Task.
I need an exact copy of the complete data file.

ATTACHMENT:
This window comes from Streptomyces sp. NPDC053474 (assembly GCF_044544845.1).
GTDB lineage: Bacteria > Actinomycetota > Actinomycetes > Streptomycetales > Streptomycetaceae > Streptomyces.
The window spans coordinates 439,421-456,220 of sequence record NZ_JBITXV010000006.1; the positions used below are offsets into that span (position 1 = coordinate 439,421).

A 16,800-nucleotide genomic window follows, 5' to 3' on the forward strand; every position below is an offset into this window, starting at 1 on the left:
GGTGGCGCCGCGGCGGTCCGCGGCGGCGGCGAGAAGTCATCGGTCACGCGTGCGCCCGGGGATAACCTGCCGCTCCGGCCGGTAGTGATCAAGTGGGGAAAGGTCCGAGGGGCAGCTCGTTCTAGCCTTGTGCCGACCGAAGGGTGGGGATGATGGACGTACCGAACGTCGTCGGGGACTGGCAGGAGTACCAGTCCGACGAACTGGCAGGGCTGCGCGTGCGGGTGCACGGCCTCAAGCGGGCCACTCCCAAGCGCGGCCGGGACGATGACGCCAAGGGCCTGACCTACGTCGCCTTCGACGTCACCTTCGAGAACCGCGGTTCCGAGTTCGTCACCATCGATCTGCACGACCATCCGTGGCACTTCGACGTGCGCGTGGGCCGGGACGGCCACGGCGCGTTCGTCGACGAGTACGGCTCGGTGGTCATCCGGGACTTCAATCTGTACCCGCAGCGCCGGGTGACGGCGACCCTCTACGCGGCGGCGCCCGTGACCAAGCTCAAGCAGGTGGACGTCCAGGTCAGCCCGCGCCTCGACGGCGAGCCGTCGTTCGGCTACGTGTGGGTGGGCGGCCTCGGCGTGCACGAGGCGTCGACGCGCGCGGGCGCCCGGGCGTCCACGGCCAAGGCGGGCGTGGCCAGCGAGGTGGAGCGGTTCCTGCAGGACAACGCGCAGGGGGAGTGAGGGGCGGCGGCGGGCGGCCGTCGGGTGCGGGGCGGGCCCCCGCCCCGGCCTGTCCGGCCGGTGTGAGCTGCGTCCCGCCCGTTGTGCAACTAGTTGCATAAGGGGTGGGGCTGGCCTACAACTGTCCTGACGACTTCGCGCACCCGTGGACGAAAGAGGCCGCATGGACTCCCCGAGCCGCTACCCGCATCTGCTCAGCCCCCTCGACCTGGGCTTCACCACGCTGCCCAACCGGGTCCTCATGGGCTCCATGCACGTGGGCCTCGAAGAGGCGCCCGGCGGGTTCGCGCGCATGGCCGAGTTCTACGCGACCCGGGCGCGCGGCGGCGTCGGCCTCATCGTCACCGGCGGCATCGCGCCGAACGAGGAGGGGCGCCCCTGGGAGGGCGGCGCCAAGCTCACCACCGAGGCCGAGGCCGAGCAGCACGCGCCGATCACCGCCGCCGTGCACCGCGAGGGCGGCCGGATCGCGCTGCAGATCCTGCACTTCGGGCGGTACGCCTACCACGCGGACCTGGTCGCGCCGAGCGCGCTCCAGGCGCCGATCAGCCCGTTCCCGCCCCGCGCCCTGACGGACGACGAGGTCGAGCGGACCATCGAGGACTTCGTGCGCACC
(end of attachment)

This window comes from Streptomyces sp. NPDC053474 (assembly GCF_044544845.1).
GTDB lineage: Bacteria > Actinomycetota > Actinomycetes > Streptomycetales > Streptomycetaceae > Streptomyces.
The window spans coordinates 439,421-456,220 of sequence record NZ_JBITXV010000006.1; the positions used below are offsets into that span (position 1 = coordinate 439,421).

A 16,800-nucleotide genomic window follows, 5' to 3' on the forward strand; every position below is an offset into this window, starting at 1 on the left:
GGTGGCGCCGCGGCGGTCCGCGGCGGCGGCGAGAAGTCATCGGTCACGCGTGCGCCCGGGGATAACCTGCCGCTCCGGCCGGTAGTGATCAAGTGGGGAAAGGTCCGAGGGGCAGCTCGTTCTAGCCTTGTGCCGACCGAAGGGTGGGGATGATGGACGTACCGAACGTCGTCGGGGACTGGCAGGAGTACCAGTCCGACGAACTGGCAGGGCTGCGCGTGCGGGTGCACGGCCTCAAGCGGGCCACTCCCAAGCGCGGCCGGGACGATGACGCCAAGGGCCTGACCTACGTCGCCTTCGACGTCACCTTCGAGAACCGCGGTTCCGAGTTCGTCACCATCGATCTGCACGACCATCCGTGGCACTTCGACGTGCGCGTGGGCCGGGACGGCCACGGCGCGTTCGTCGACGAGTACGGCTCGGTGGTCATCCGGGACTTCAATCTGTACCCGCAGCGCCGGGTGACGGCGACCCTCTACGCGGCGGCGCCCGTGACCAAGCTCAAGCAGGTGGACGTCCAGGTCAGCCCGCGCCTCGACGGCGAGCCGTCGTTCGGCTACGTGTGGGTGGGCGGCCTCGGCGTGCACGAGGCGTCGACGCGCGCGGGCGCCCGGGCGTCCACGGCCAAGGCGGGCGTGGCCAGCGAGGTGGAGCGGTTCCTGCAGGACAACGCGCAGGGGGAGTGAGGGGCGGCGGCGGGCGGCCGTCGGGTGCGGGGCGGGCCCCCGCCCCGGCCTGTCCGGCCGGTGTGAGCTGCGTCCCGCCCGTTGTGCAACTAGTTGCATAAGGGGTGGGGCTGGCCTACAACTGTCCTGACGACTTCGCGCACCCGTGGACGAAAGAGGCCGCATGGACTCCCCGAGCCGCTACCCGCATCTGCTCAGCCCCCTCGACCTGGGCTTCACCACGCTGCCCAACCGGGTCCTCATGGGCTCCATGCACGTGGGCCTCGAAGAGGCGCCCGGCGGGTTCGCGCGCATGGCCGAGTTCTACGCGACCCGGGCGCGCGGCGGCGTCGGCCTCATCGTCACCGGCGGCATCGCGCCGAACGAGGAGGGGCGCCCCTGGGAGGGCGGCGCCAAGCTCACCACCGAGGCCGAGGCCGAGCAGCACGCGCCGATCACCGCCGCCGTGCACCGCGAGGGCGGCCGGATCGCGCTGCAGATCCTGCACTTCGGGCGGTACGCCTACCACGCGGACCTGGTCGCGCCGAGCGCGCTCCAGGCGCCGATCAGCCCGTTCCCGCCCCGCGCCCTGACGGACGACGAGGTCGAGCGGACCATCGAGGACTTCGTGCGCACC